Some common herbal remedies for diarrhea include the following:

  • Peppermint: Peppermint essential oil “works by relaxing the intestines and reducing spasms, which slows down stool transit time. This may reduce cramping and discomfort associated with diarrhea,” says VenHuizen. Sip peppermint tea or try peppermint oil capsules like IBGard.
  • Ginger: “It has potent antioxidant properties that can help slow and regulate intestinal movement,” says VenHuizen. Again, ginger tea can do the trick, or try ginger chews like The Ginger People GinGins. You can also try mixing ginger with other spices to help gut health and inflammation, like turmeric.
  • Fennel: Fennel tea, which has long been used as a digestive aid, “can be great for cramps associated with diarrhea,” says Dr. Ivanina.

7. Consider an elimination diet

If you think your diarrhea might be caused by a food sensitivity or intolerance, a temporary elimination diet can help you tease out the offending food or ingredient, says VenHuizen. It’s best to check in with your doctor first though, especially if you’re considering cutting out multiple foods or food groups at the same time. Together, you can come up with a plan for how long you’ll need to cut the foods out and when and how to reintroduce them.


Try keeping a food diary while cutting out certain foods, to help keep track of which ones trigger diarrhea.

When to choose home remedies vs. medication

If none of the above helps stop your diarrhea, you can turn to over-the-counter (OTC) medicine as a last resort, says Dr. Ivanina. Things like Imodium or Pepto-Bismol could help slow down your bowels and reduce any painful cramping or discomfort.

That said, OTC meds won’t actually treat the underlying cause of diarrhea. In fact, if your diarrhea is caused by an infection, taking Imodium could make things worse by trapping stool in your intestines for too long, says Dr. Ivanina.

Bottom line: It’s fine to take Imodium or Pepto-Bismol occasionally if you just need to get through the day (i.e., you’re at work or you’re traveling). But if your diarrhea is persistent or comes with other symptoms like fever, chills, vomiting, or blood in your stool, you should hold off on the meds and get to your doctor first, to figure out and treat the underlying cause.

When to see the doctor

“The best way to deal with diarrhea really depends on what’s causing it,” says Dr. Ivanina. If it’s caused by an infection or illness, for example, you may need to see a doctor for a course of antibiotics or other form of treatment. But if your diarrhea is from a chronic issue (like a food intolerance or underlying GI disorder), it may keep coming back until you address your condition.

If your diarrhea lasts for more than two days, reach out to your doctor. Persistent loose stools can put you at risk for dehydration, and could be a sign of a more serious GI issue that needs to be treated.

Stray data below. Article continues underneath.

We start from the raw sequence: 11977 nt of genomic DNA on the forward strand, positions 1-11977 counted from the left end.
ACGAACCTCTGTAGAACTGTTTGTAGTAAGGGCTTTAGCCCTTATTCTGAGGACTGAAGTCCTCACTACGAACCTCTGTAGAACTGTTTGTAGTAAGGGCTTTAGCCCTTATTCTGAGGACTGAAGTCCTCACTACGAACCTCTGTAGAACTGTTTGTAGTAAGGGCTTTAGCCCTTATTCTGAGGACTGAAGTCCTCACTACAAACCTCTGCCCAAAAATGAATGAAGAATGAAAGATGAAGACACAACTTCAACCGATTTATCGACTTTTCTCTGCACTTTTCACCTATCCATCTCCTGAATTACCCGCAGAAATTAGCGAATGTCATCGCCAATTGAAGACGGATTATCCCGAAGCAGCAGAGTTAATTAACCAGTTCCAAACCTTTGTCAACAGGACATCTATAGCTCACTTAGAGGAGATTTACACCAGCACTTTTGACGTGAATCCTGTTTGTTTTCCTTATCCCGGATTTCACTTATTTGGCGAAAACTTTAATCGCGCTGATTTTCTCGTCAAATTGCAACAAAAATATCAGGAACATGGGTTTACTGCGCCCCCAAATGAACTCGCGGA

You should also get to the doctor if you have any of the following, per Johns Hopkins Medicine:

  • Symptoms of dehydration—like fatigue, dizziness, less urine, or dry mouth
  • Diarrhea with rectal bleeding
  • Black or tarry stools


Should you let diarrhea run its course?

Diarrhea caused by an infection should go away on its own within a day or two. You should make an effort drink plenty of fluids to avoid dehydration, but other than that, you don’t need to do anything to treat it, says Dr. Ivanina. If your diarrhea lasts longer than two days, get in to see the doctor, as it could be a sign of a bigger issue.

Why do I get diarrhea after drinking certain drinks?

If you’re talking about caffeinated drinks or alcohol, it’s a pretty common thing. Caffeine can have a laxative effect, especially in large quantities (think: more than two to three cups of coffee per day), notes the IFFGD. And as for booze? Alcohol irritates your GI tract to make you poop more, and over time, heavy drinking might throw your microbiome out of whack.

Well+Good articles reference scientific, reliable, recent, robust studies to back up the information we share. You can trust us along your wellness journey.

  1. Kopacz K, Phadtare S. Probiotics for the Prevention of Antibiotic-Associated Diarrhea. Healthcare (Basel). 2022 Aug 2;10(8):1450. doi: 10.3390/healthcare10081450. PMID: 36011108; PMCID: PMC9408191.

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Harmony Evans is an award-winning author of Harlequin Kimani Romance, African-American romance, and so on. Harmony Evans is an award-winning author for Harlequin Kimani Romance, the leading publisher of African-American romance. Her 2nd novel, STEALING KISSES, will be released in November 2013. Harmony is a single mom to a beautiful, too-smart-for-her-own-good daughter, who makes her grateful for life daily. Her hobbies include cooking, baking, knitting, reading, and of course, napping and also review some of the best-selling and popular brands and services in the market and also write comprehensive blogs.